James’ SLO Life… Fireworks and Family

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The 4th of July is one of those holidays that stir up many fond memories of my childhood back in Hawthorne, CA. I was fortunate enough to live on a cul-de-sac with a broken street light, in one of the last few cities in LA that still allow fireworks. We had a lot of kids on my street growing up, so it was kind of an unofficial block party every year. Plus, the perks that came with having a police officer for a dad was that the quality of fireworks tended to be much greater with little risk of getting in trouble. Honestly, the things we used to do, it’s amazing that no one ever got hurt. I specifically remember a mortar shell exploding at knee level in the middle of the street, surrounded by people.

Now, living in Templeton; I have the pleasure of raising my kids on a cul-de-sac (with a broken street light) in one of the last cities in the 805 to allow fireworks. I was like a little kid when I saw a stand open up on Las Tablas on Sunday to start selling those wonderful, if not fleeting, sticks of mixed powder that seem to brighten everyone’s eyes to the point of “blindness”. I can’t wait to get my hands on some “piccolo petes” and start crimping them down to make them a little more fun then they are set up to be (unsafe and insane?). After seeing my daughter in Ohio with the fireworks and her reactions to them, I am excited to spend my time with the whole family, partaking in a great American tradition (yes, I know fireworks were invented by the Chinese).

If planning on spending the 4th in north county, make sure to hit up those firework stands in Templeton (and please only use them in Templeton). While Atascadero and Templeton both have daytime events, there will be no firework show this year (as of July 1st) at Barney Schwartz Park in Paso Robles. With Robert Hall Winery also canceling their big function, North County seems to not be the happening place for events. Most [in North County] will be flocking to Templeton Park to light fireworks with half of the county. I am gonna invite some friends over and light up my cul-de-sac, with the broken street light, in a great show of dazzling fire and sparks before shifting into Ramadan on Monday the 8th. What? James is Muslim? More on that next time. Be safe and enjoy your 4th of July.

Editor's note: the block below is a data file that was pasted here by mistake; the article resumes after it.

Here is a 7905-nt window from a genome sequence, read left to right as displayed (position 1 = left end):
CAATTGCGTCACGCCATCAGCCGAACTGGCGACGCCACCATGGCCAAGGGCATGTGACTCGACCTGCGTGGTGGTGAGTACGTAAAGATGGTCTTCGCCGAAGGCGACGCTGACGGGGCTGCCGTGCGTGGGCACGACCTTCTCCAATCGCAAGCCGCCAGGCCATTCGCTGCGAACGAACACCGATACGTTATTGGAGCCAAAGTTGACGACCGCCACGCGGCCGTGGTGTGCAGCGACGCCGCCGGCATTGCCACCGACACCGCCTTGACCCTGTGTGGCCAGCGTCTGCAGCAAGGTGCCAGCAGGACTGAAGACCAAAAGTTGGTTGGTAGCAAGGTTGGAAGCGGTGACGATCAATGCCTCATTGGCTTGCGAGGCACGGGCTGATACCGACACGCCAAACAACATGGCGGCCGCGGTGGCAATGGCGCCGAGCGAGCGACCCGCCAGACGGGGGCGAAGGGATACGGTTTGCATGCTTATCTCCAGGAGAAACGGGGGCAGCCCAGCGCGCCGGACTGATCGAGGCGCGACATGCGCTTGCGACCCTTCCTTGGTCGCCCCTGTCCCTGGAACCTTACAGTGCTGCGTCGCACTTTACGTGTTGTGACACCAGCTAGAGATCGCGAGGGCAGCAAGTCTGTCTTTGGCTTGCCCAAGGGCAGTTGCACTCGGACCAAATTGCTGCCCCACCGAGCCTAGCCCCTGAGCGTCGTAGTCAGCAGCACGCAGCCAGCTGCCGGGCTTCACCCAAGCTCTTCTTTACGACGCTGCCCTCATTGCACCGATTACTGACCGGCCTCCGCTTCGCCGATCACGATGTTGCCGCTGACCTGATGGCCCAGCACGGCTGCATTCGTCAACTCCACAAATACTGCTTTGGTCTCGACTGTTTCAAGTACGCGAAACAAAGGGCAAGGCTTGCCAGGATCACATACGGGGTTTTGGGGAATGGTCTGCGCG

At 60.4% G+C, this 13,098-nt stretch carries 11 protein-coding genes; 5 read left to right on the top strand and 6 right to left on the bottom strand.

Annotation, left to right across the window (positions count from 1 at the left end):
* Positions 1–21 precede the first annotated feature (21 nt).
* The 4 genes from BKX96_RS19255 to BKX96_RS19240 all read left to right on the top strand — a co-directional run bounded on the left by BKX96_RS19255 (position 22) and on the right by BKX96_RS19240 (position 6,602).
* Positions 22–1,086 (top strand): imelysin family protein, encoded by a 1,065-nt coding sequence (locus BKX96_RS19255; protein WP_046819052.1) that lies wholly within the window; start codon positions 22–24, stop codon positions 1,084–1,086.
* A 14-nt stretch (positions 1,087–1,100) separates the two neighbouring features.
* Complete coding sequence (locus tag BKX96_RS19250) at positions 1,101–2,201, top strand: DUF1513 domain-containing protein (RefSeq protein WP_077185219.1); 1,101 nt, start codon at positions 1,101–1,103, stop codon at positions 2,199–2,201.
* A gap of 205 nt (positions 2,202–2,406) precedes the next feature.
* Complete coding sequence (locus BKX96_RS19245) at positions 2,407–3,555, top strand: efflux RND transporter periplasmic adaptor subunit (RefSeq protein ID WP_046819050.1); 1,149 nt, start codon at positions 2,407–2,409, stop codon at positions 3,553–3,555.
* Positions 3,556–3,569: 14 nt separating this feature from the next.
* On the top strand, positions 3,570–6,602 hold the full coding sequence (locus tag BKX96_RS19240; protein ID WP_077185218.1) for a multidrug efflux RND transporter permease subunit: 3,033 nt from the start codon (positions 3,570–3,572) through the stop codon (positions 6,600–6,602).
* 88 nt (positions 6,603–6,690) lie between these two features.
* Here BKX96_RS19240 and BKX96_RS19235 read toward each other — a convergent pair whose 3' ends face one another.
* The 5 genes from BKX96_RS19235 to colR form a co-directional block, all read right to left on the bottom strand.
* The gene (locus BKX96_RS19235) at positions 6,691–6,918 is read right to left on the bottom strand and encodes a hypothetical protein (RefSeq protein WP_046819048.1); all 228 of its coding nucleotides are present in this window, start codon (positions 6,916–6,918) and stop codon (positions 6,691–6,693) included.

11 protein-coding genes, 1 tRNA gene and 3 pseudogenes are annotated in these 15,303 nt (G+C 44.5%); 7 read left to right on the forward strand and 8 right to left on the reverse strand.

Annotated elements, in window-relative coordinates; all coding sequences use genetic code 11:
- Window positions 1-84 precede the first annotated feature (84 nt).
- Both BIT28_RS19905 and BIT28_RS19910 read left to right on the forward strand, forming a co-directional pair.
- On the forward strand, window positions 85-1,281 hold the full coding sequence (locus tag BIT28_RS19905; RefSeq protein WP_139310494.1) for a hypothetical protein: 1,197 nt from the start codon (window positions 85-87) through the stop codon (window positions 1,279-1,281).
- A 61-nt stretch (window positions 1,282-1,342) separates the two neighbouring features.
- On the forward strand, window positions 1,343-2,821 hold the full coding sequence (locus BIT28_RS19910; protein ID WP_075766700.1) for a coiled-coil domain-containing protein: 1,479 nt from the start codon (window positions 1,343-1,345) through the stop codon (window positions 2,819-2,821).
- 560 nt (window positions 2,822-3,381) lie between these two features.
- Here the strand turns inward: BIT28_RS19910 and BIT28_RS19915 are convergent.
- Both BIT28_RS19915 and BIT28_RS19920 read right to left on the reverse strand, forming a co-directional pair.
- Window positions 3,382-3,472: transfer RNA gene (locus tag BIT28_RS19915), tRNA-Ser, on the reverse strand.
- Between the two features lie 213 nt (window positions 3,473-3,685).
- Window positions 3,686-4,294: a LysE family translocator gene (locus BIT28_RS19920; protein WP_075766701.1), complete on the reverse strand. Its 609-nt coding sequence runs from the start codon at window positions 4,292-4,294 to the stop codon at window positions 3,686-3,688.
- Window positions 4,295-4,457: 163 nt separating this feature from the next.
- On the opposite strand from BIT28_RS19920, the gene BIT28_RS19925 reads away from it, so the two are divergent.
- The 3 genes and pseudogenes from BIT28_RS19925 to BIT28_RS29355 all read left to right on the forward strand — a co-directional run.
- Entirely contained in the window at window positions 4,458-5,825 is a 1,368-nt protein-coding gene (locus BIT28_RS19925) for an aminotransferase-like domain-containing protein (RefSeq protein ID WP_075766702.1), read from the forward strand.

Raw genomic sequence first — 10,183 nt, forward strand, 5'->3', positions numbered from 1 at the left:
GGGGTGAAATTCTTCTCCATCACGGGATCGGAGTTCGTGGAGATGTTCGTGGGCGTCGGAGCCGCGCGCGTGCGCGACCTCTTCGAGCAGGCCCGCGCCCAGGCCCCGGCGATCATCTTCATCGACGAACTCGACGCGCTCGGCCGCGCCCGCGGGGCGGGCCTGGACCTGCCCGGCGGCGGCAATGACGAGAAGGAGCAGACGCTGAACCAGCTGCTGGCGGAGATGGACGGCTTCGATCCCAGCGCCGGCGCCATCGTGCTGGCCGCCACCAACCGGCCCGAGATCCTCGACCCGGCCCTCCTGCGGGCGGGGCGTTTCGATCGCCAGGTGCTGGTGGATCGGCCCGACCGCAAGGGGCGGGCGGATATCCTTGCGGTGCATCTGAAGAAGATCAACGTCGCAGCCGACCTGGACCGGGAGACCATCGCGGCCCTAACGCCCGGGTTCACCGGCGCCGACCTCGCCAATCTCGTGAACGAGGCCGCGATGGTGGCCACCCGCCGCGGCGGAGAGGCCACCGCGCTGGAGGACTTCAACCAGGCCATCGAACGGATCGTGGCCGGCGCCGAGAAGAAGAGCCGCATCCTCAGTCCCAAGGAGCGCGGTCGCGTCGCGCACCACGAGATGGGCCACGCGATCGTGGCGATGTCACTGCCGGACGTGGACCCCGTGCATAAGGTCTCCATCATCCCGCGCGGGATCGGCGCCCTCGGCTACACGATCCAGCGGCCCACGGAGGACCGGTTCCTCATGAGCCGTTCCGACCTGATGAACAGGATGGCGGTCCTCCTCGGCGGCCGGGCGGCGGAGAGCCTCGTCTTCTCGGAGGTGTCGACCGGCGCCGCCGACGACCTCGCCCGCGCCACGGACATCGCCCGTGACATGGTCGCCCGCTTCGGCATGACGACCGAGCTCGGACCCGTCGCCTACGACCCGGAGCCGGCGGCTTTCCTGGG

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James’ SLO Life…Templeton Concerts in the Park

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This week kicks off my favorite event each Summer, Concert in the Park. Each city seems to have their own, so practically everyday, somewhere in SLO county, there is live music playing in a park.  Even before living in Templeton I would frequent their concerts because that is where my fellow crew members at Trader Joe’s would gather together. Concerts are held on Wednesdays from 6:30-8:30 and covers a whole spectrum of musical tastes but seems to focus on blues and rock this year. If you are planning on attending, I suggest arriving early as seating is first come first served on the grass and the later you arrive, the further away you will have to park.  Bring a blanket for the ground and one for cover since the evenings can get cool as the sun sets. This also seems to be the only time no one is paying attention to open container laws as half of the people there are drinking wine and carrying on, but keeping it under control and cleaning up after themselves to avoid losing that privilege. If you have kids, this is a great place to bring them. Once the music starts, you will be hard pressed to find a group of kids not moving their feet and dancing with each other to the great tunes coming from the band. Food is a must if planning on being there the whole 2 hours. Even if you think you won’t be, once you are having a good time you see everyone else munching on goodies, you are going to want snacks as well. The last thing I suggest bringing is a flashlight.  Templeton has very little street lights and it gets pitch black on some nights while walking back to the car and the risk for tripping is very high due to badly paved streets in that neighborhood.